Angela Merkel’s Strident Tone at Davos

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Angela Merkel’s Strident Tone at Davos

Just 21 years after Germany reunited, a German chancellor, Angela Merkel, dictates terms to world leaders at the annual Davos forum.

Davos is the scene for the annual gathering of global movers and shakers to reflect on the current economic condition of the world. It is the outgrowth of an idea first given air by German-born economist Klaus Schwab.

Schwab launched the European Management Forum in 1971, attracting European business leaders to Davos in Switzerland each subsequent January for an interchange of ideas on a range of business management issues. Over time the agenda was broadened to embrace economic, social and political issues, with world leaders being invited to participate. The gathering then was renamed the World Economic Forum.

One Forum in particular was destined to have powerful effect on the world balance of power. In January 1989, East German Prime Minister Hans Modrow met with German Chancellor Helmut Kohl at the World Economic Forum in Davos to discuss German reunification. Ten months later the Berlin Wall fell. That event was to result in the total dislocation of the status quo that had obtained for over 40 years under the prevailing balance of power between the United States and the ussr.

Track forward to the current Davos summit. What began in 1971as a German idea, used as a forum 18 years later for the leaders of East and West Germany to set the scene for reunification of the German nation, 22 years further on features as its keynote speaker the current chancellor of Germany, Angela Merkel.

The chancellor’s speech was a milestone in the coming of age of the newly assertive German nation. It pulled no punches in declaring a German agenda for Europe.

In one of the key statements Merkel made in that speech, unequivocally endorsing the transfer of European Union member nations’ sovereign powers to EU imperial control, she declared:

We will only be able to strengthen our common currency if we coordinate our policies more closely and are prepared to gradually give up more powers to the EU. If we make loads of promises about debt reduction and sound budgeting, those need to be things that can be enforced or brought to court in the future. The point of the fiscal compact, after all, is to make it possible to check on those commitments. That means giving our [European] institutions more monitoring rights—and more bite.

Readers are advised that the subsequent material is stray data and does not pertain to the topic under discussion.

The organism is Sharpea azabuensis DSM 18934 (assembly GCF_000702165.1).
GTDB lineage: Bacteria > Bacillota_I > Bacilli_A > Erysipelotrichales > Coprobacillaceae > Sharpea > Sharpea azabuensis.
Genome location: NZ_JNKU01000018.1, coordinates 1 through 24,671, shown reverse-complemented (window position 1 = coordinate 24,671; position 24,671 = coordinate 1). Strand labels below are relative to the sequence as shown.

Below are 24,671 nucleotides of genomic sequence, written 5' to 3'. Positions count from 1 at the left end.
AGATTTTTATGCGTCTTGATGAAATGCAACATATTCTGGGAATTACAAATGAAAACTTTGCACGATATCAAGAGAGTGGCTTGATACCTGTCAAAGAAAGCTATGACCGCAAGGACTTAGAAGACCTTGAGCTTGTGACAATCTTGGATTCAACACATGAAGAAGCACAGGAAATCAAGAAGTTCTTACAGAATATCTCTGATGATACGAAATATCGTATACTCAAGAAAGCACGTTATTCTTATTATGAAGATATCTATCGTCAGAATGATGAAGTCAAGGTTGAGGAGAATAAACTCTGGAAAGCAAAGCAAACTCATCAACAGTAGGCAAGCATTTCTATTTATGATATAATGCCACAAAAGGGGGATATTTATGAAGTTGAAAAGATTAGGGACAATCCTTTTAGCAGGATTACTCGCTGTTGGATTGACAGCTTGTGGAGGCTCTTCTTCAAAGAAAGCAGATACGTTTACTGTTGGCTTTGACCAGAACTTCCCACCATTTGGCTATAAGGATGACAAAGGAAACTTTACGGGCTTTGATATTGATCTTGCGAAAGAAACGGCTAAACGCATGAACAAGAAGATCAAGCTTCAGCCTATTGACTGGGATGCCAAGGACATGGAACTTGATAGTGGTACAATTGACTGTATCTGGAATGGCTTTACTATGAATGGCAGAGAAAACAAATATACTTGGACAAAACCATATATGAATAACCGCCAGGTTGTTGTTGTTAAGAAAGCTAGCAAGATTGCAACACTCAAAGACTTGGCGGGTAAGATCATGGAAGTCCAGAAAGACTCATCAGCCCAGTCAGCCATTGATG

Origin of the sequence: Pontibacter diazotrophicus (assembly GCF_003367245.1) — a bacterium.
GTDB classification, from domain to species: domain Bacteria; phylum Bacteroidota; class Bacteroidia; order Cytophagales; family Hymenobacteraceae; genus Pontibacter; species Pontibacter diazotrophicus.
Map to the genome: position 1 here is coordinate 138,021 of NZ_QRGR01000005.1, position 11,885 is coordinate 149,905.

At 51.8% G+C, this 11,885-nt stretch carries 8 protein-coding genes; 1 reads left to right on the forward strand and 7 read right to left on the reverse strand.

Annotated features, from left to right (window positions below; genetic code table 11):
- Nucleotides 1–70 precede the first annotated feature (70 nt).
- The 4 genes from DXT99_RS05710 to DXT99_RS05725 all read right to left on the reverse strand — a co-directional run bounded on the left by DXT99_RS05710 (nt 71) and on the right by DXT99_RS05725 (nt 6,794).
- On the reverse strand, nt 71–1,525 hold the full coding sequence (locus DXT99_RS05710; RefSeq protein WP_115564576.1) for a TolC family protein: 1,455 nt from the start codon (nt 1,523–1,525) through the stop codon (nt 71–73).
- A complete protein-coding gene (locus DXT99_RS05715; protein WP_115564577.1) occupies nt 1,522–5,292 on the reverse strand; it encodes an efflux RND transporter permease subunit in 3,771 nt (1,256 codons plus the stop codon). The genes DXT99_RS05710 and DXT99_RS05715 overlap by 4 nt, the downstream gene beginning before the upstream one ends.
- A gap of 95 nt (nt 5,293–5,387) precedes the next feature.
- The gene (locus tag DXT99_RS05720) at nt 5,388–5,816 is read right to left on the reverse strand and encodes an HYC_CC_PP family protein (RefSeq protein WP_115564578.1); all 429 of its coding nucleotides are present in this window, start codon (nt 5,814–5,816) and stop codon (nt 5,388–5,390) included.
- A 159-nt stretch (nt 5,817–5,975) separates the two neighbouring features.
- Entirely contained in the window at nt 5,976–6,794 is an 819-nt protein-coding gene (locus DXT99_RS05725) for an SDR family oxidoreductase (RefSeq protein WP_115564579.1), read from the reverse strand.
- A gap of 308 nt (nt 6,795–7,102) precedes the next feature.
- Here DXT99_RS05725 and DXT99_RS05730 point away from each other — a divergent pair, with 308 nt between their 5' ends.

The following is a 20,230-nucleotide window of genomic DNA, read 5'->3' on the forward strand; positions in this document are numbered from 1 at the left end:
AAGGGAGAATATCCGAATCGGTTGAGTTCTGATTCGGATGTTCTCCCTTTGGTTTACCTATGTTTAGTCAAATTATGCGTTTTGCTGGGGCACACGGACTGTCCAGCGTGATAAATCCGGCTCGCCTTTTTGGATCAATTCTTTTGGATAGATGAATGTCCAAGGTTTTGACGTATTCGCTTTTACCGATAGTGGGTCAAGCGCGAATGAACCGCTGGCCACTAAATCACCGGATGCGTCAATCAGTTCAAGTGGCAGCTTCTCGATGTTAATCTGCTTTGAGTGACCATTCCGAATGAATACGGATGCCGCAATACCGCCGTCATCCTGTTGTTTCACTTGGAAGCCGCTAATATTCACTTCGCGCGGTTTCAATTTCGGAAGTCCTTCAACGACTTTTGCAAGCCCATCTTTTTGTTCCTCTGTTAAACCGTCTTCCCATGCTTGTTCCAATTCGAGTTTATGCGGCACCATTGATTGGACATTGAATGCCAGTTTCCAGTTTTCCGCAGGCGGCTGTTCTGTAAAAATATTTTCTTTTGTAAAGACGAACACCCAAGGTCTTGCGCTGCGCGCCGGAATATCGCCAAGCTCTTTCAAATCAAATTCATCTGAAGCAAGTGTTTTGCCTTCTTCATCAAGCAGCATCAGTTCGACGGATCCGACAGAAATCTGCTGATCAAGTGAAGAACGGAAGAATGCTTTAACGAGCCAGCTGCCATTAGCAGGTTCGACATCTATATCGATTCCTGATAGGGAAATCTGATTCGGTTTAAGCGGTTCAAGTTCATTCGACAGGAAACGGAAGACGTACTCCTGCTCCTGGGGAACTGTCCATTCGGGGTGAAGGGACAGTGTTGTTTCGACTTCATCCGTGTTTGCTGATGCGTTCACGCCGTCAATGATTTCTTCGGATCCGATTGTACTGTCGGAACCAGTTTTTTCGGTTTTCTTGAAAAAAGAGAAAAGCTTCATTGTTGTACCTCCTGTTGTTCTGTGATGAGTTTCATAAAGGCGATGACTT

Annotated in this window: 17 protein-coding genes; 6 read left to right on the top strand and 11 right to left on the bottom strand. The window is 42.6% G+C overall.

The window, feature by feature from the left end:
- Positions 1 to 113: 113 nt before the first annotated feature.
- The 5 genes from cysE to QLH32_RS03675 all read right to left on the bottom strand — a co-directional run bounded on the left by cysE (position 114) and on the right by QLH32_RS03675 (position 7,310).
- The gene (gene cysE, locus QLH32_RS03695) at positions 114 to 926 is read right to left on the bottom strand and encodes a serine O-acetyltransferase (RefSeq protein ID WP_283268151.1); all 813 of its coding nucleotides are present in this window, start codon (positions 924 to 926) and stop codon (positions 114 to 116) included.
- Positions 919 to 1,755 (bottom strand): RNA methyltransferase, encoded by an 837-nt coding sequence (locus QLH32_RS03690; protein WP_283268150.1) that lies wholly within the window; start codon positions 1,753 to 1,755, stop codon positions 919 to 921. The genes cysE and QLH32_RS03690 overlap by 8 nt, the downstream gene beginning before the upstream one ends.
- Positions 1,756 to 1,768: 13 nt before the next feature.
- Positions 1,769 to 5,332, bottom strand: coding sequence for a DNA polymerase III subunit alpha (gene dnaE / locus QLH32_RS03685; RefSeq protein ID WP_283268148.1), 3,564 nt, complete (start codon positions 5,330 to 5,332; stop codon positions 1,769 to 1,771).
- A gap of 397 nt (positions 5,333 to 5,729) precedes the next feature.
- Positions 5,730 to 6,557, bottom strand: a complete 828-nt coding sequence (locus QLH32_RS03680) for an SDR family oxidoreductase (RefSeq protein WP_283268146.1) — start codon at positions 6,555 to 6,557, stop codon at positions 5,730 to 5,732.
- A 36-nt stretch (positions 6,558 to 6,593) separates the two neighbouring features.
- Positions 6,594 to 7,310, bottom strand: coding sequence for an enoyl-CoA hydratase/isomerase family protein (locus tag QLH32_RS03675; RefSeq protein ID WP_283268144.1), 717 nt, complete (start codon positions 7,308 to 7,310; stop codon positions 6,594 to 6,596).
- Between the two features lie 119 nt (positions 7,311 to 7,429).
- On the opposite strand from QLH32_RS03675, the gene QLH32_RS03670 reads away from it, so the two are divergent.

Further emphasizing the German agenda for a Germanized Europe, Merkel even indicated that Germany is “the representative of all European countries,” emphasizing that her solution to today’s Europe in crisis is “more ‘integration,’ by transferring more powers from a national level to EU institutions such as the European Court of Justice, so that the continent is ‘turned into a Europe that works’” (, January 26). No doubt a Europe that is forced to work the German way! referred to Chancellor Merkel’s “ranking as the de facto supremo of Europe” as being “highlighted by the plethora of top European politicians and financiers she received in Berlin ahead of an EU summit taking place in Brussels on January 30.

“The leaders of Portugal, Sweden, Austria, Belgium, Italy and imf chief Christine Lagarde all visited Merkel in the past few days, with Spain’s Prime Minister Mariano Rajoy set to do the same on Thursday” (ibid).

Glaringly absent from the spotlight that blazed on Chancellor Merkel was the leader of Germany’s former partner in promotion of the European imperial dream, France. President Nicolas Sarkozy is today but the poodle that trots behind the German shepherd. This fact even further served to highlight that Europe is today being led, dominated and domineered by but one nation and one singular nation alone—Germany.

Yet perhaps the truest indication of that which is really emerging in Europe was hidden within a paragraph in Wednesday’s edition of the New York Times (emphasis added):

The most powerful leader in Europe may be Mario Draghi, president of the European Central Bank, who was appointed by elected officials but cannot be fired and is independent of political control. So it is telling that in a city full of banks, the Frankfurt version of the Occupy movement chose the central bank’s lawn as a place to set up its tents. Participants said they were protesting its lack of democratic accountability. Meanwhile, Greece and Italy are led by unelected technocrats whose selections were strongly influenced by Germany.

There, encapsulated in few words, is summarized the rise to dominance of an age-old power, a “holy” Roman imperial power, that is rapidly emerging on the European continent.

The unfettered power of a Jesuit-educated son of Rome controlling the world’s largest bank, added to the diminution of democracy within a Europe gradually being taken over by unelected technocrats whose selection is “strongly influenced by Germany,” is but another remarkable proof of the fulfillment of the prophecies that Herbert Armstrong published and broadcast for decades before the current-day reality of the final resurrection of the Holy Roman Empire.

“I have been proclaiming and writing, ever since 1935, that the final one of the seven eras of the Holy Roman Empire is coming in our generation—a ‘United States of Europe,’ combining 10 nations or groups of nations in Europe—with a union of church and state! … In only one way can this resurrected Holy Roman Holy Roman Empire be brought to fruition—by the ‘good offices’ of the Vatican, uniting church and state once again, with the Vatican astride and ruling (Revelation 17:1-5)” (Herbert Armstrong, Plain Truth, January 1979).

Clearly, the signs are that Rome and Berlin are emerging as the most potent forces forging a virtual resurrection of that old Holy Roman Empire.